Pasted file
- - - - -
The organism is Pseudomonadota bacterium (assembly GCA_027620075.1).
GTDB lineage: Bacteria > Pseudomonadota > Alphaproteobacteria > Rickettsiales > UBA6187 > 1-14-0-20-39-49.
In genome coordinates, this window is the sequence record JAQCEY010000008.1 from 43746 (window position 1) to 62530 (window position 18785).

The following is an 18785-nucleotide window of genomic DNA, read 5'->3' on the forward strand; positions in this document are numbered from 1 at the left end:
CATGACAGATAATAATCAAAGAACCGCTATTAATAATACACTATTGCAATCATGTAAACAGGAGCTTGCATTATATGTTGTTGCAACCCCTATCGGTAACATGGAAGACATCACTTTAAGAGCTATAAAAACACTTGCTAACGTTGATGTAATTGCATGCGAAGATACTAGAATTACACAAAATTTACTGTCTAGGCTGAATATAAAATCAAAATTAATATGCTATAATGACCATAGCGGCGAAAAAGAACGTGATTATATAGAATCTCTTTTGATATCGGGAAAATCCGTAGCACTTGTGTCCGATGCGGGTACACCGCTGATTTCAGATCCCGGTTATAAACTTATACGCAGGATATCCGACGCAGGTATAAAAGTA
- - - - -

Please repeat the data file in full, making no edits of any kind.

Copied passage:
The organism is Pseudomonadota bacterium (assembly GCA_027620075.1).
GTDB lineage: Bacteria > Pseudomonadota > Alphaproteobacteria > Rickettsiales > UBA6187 > 1-14-0-20-39-49.
In genome coordinates, this window is the sequence record JAQCEY010000008.1 from 43746 (window position 1) to 62530 (window position 18785).

The following is an 18785-nucleotide window of genomic DNA, read 5'->3' on the forward strand; positions in this document are numbered from 1 at the left end:
CATGACAGATAATAATCAAAGAACCGCTATTAATAATACACTATTGCAATCATGTAAACAGGAGCTTGCATTATATGTTGTTGCAACCCCTATCGGTAACATGGAAGACATCACTTTAAGAGCTATAAAAACACTTGCTAACGTTGATGTAATTGCATGCGAAGATACTAGAATTACACAAAATTTACTGTCTAGGCTGAATATAAAATCAAAATTAATATGCTATAATGACCATAGCGGCGAAAAAGAACGTGATTATATAGAATCTCTTTTGATATCGGGAAAATCCGTAGCACTTGTGTCCGATGCGGGTACACCGCTGATTTCAGATCCCGGTTATAAACTTATACGCAGGATATCCGACGCAGGTATAAAAGTA